John White was an English artist and early pioneer of English efforts to settle North America. He was among those who sailed with Richard Grenville to the shore of present-day North Carolina in 1585, acting as artist and mapmaker to the expedition.
During his time at Roanoke Island he made a number of watercolor sketches of the surrounding landscape and the native Algonkin peoples. These works are significant as they are the most informative illustrations of a Native American society of the Eastern seaboard; the surviving original watercolors are now stored in the print room of the British Museum.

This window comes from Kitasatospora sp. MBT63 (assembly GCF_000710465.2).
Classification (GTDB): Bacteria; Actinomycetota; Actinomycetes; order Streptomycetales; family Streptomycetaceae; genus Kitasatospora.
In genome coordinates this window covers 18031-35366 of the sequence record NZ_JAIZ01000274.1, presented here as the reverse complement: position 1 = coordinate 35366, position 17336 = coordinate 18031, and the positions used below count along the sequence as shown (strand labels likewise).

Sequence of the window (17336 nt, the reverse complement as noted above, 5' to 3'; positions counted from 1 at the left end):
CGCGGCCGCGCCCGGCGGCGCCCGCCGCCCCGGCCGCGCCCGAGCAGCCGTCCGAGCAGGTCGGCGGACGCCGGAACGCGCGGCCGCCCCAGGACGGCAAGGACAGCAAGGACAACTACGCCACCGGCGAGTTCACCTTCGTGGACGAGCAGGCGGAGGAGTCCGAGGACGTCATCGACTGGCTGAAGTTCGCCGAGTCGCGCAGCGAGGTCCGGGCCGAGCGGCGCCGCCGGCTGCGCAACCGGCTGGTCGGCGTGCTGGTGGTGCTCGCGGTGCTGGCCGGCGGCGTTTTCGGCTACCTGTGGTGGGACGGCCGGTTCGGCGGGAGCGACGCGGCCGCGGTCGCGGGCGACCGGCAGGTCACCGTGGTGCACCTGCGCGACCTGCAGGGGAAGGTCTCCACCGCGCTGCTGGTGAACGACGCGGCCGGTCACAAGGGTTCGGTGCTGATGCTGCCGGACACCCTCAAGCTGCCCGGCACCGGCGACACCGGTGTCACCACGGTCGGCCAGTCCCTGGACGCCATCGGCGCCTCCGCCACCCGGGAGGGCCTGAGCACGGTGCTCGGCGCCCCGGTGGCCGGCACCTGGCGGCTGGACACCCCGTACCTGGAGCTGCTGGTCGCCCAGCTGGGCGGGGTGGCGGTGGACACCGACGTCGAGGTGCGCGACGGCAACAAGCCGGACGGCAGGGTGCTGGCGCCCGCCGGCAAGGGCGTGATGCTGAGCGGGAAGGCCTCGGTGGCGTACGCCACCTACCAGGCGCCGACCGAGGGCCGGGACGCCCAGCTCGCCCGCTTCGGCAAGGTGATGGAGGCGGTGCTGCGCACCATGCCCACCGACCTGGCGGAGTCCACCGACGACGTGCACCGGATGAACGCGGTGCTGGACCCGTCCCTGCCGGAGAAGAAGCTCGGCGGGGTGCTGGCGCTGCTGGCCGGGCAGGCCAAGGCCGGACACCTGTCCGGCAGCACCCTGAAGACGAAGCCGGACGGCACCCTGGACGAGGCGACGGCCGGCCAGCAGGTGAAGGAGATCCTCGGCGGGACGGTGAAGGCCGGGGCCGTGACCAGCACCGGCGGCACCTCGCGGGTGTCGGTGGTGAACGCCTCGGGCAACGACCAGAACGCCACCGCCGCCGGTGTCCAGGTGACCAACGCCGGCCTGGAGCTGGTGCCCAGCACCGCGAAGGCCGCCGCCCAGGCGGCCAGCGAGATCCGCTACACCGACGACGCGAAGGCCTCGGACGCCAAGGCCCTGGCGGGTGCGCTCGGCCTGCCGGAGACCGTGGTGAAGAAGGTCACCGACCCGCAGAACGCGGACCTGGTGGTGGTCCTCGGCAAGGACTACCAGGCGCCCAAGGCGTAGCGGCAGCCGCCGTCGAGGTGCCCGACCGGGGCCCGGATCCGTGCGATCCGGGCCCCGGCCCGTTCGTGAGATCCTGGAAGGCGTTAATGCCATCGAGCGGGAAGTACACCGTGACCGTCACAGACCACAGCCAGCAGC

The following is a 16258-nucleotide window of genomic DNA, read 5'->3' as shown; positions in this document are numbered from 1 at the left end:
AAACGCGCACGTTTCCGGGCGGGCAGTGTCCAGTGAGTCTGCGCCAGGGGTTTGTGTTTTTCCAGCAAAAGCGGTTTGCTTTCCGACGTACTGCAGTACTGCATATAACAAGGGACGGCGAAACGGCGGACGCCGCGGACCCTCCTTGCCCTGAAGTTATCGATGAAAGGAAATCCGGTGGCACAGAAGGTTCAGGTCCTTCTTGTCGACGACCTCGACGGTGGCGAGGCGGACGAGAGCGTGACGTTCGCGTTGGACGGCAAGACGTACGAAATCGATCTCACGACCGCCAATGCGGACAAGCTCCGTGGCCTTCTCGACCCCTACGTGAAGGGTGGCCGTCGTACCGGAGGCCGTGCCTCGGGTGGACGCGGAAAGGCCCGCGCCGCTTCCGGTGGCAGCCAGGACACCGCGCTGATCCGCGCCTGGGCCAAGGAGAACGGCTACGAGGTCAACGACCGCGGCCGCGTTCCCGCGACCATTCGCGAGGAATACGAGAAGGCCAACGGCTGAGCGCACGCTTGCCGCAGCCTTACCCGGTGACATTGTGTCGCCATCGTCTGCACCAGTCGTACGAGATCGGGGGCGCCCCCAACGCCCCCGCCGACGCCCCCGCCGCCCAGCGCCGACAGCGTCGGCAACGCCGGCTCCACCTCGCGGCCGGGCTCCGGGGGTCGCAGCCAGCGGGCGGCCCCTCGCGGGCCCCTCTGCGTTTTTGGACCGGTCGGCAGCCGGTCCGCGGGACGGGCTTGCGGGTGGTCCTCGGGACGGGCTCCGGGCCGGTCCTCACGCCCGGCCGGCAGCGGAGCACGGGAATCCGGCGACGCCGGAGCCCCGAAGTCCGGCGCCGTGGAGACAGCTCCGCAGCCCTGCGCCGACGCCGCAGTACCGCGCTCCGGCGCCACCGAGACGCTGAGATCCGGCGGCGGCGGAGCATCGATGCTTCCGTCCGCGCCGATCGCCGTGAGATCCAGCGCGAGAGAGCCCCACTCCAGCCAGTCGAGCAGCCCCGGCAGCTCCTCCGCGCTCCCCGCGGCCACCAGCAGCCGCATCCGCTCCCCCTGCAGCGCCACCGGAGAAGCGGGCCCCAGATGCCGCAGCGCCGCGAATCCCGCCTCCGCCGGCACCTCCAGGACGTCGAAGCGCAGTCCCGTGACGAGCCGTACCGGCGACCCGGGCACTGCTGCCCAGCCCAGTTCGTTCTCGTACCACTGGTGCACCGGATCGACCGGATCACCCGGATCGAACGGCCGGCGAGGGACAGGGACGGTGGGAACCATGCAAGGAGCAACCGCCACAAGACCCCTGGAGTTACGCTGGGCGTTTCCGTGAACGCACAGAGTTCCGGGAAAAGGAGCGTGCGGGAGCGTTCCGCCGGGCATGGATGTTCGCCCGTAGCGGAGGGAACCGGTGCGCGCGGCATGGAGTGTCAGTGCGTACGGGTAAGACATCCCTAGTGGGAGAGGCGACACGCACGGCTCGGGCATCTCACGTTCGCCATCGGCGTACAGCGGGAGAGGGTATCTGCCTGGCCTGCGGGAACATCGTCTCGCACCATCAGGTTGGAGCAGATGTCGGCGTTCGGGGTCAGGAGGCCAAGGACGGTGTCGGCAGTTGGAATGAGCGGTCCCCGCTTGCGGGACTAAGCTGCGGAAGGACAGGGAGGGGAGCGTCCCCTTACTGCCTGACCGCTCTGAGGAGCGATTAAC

In 1587, White became governor of Sir Walter Raleigh's failed attempt at a permanent settlement on Roanoke Island, known to history as the "Lost Colony." This was the earliest effort to establish a permanent English colony in the New World. White's granddaughter Virginia Dare was the first English child born in the Western Hemisphere.
After the failure of the colony, White retired to Raleigh's estates in Ireland, reflecting upon the "evils and unfortunate events" which had ruined his hopes in America, though never giving up hope that his daughter and granddaughter were still alive.
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